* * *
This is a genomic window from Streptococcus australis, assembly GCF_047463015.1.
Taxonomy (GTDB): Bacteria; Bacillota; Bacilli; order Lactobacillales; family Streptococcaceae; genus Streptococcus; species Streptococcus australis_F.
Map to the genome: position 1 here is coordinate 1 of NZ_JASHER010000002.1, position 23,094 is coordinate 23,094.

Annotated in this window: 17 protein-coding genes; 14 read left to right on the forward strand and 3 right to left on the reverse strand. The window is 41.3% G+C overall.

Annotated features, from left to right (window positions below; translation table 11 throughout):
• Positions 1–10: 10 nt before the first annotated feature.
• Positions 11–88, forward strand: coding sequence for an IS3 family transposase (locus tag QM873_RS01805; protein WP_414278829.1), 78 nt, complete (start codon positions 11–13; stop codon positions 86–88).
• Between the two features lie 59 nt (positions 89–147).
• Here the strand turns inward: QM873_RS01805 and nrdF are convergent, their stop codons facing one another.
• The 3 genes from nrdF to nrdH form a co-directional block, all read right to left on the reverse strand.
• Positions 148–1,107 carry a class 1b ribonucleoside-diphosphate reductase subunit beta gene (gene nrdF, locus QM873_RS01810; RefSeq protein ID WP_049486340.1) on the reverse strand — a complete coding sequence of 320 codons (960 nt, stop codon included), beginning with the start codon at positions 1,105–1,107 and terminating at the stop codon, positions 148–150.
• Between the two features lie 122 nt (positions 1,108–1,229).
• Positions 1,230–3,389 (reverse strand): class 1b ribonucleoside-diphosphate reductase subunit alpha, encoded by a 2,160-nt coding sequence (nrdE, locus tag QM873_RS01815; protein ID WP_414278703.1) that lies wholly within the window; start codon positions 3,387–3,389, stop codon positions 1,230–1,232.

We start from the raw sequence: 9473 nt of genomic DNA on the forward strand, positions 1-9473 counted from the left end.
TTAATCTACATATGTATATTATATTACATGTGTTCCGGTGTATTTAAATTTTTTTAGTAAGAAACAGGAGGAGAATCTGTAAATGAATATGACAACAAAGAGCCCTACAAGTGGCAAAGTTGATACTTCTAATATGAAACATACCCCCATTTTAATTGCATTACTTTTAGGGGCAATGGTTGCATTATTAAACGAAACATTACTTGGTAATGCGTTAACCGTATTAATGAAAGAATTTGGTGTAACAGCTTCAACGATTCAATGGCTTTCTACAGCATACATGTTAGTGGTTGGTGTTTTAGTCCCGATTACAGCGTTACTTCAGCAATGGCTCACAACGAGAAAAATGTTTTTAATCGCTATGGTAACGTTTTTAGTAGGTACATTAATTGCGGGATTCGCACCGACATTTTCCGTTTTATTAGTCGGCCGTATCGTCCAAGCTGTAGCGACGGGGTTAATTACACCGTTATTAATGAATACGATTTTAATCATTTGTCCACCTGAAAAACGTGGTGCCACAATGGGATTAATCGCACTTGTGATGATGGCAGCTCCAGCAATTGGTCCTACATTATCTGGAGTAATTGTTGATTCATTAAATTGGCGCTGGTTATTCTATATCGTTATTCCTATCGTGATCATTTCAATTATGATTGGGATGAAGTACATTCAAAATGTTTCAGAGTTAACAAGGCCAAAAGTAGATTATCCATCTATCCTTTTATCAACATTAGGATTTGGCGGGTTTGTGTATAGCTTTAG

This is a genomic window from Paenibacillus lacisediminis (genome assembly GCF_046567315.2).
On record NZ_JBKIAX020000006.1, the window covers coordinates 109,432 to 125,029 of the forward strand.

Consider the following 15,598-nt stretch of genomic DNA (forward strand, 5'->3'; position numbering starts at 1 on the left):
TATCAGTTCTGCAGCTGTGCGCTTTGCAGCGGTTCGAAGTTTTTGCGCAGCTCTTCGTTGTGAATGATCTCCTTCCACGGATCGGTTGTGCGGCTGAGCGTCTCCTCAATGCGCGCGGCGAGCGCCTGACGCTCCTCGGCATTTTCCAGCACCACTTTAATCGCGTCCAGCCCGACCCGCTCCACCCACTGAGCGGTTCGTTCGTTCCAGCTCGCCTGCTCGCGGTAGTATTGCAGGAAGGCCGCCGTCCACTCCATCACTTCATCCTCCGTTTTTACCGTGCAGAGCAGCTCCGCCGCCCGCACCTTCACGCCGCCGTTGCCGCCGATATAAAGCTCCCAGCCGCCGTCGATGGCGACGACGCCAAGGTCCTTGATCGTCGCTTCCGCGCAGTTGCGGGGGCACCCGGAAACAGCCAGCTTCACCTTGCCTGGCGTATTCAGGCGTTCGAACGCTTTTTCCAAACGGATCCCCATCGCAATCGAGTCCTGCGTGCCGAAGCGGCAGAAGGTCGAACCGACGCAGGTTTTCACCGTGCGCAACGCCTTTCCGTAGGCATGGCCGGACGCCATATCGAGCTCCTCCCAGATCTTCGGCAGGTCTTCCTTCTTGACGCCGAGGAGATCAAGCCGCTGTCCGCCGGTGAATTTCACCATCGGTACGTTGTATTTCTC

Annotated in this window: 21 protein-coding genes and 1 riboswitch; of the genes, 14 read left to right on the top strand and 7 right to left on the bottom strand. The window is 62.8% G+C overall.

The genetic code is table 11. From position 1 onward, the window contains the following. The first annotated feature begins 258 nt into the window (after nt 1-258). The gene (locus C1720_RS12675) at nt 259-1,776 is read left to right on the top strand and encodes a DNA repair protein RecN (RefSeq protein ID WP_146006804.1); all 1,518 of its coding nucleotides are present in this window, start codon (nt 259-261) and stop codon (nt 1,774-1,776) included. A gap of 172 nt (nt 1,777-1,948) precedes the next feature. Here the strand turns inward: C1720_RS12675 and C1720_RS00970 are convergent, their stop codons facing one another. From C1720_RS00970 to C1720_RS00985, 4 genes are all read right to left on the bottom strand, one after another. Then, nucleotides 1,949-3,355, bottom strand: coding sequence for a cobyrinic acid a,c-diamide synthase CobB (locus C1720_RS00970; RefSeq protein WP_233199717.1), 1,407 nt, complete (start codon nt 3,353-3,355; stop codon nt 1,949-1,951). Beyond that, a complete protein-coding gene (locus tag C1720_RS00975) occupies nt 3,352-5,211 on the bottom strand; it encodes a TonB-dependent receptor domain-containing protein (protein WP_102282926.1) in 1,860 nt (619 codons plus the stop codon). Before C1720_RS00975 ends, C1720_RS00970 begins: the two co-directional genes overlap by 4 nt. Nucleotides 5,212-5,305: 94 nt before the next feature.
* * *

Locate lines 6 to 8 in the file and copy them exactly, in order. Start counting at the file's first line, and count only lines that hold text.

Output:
• Positions 1–10: 10 nt before the first annotated feature.
• Positions 11–88, forward strand: coding sequence for an IS3 family transposase (locus tag QM873_RS01805; protein WP_414278829.1), 78 nt, complete (start codon positions 11–13; stop codon positions 86–88).
• Between the two features lie 59 nt (positions 89–147).